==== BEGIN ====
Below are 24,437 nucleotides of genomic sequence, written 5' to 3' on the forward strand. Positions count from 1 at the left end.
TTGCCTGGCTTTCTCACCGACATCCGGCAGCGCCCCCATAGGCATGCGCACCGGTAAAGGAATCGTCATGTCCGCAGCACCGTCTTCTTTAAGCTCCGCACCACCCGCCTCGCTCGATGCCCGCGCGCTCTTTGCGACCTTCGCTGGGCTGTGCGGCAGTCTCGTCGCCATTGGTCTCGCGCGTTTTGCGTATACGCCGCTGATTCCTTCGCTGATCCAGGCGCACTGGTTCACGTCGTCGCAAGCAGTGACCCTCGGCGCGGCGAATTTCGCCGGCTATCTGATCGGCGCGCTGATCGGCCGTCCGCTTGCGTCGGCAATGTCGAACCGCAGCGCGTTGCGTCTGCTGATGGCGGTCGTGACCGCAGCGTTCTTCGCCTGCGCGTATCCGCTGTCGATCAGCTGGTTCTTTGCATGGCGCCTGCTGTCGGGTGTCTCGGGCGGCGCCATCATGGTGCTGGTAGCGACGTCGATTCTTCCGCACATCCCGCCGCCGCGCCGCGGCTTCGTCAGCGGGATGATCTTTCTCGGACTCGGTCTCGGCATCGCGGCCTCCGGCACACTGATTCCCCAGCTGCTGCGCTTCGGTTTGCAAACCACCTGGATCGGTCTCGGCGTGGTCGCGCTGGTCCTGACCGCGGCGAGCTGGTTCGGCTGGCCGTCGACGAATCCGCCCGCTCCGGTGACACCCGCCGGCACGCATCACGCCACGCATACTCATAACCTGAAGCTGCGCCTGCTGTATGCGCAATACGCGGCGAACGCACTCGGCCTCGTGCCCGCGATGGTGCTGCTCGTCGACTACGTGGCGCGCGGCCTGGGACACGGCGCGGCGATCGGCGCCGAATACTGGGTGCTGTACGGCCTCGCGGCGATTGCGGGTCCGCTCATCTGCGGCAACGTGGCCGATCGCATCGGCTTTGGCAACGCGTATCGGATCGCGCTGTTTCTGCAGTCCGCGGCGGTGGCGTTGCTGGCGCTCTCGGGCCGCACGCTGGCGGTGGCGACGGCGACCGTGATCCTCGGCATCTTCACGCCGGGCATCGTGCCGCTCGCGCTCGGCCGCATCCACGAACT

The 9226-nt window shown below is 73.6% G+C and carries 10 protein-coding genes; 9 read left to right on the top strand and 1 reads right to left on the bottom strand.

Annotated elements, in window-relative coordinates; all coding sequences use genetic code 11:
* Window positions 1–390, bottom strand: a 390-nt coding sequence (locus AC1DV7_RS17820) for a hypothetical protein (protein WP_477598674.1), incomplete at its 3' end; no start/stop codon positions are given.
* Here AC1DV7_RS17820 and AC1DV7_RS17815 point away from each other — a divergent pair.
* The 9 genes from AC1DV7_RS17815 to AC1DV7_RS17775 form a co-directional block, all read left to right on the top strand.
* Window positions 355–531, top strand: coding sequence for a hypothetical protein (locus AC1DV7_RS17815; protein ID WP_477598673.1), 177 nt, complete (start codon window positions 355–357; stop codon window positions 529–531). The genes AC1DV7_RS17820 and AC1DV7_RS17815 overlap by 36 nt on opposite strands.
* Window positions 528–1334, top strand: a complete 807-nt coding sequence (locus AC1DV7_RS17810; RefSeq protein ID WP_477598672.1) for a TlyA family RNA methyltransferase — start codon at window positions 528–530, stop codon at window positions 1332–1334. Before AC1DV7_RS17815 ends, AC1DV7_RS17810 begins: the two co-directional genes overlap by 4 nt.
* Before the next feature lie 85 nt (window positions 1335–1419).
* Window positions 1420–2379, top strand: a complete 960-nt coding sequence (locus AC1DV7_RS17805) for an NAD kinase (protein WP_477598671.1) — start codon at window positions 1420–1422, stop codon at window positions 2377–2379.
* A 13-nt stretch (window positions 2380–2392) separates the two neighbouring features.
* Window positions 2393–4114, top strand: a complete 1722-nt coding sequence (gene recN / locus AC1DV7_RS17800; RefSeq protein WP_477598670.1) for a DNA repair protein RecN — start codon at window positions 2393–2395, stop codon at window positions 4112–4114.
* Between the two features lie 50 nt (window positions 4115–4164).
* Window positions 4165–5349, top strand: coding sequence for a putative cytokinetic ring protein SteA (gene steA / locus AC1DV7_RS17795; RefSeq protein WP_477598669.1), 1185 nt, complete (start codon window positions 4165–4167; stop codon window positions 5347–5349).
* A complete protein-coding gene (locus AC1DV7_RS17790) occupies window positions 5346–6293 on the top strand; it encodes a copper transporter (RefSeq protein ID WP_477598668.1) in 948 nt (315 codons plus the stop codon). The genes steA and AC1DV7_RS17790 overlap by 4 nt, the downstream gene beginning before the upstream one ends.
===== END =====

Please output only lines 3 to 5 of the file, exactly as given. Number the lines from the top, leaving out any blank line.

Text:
The 9226-nt window shown below is 73.6% G+C and carries 10 protein-coding genes; 9 read left to right on the top strand and 1 reads right to left on the bottom strand.

Annotated elements, in window-relative coordinates; all coding sequences use genetic code 11:
* Window positions 1–390, bottom strand: a 390-nt coding sequence (locus AC1DV7_RS17820) for a hypothetical protein (protein WP_477598674.1), incomplete at its 3' end; no start/stop codon positions are given.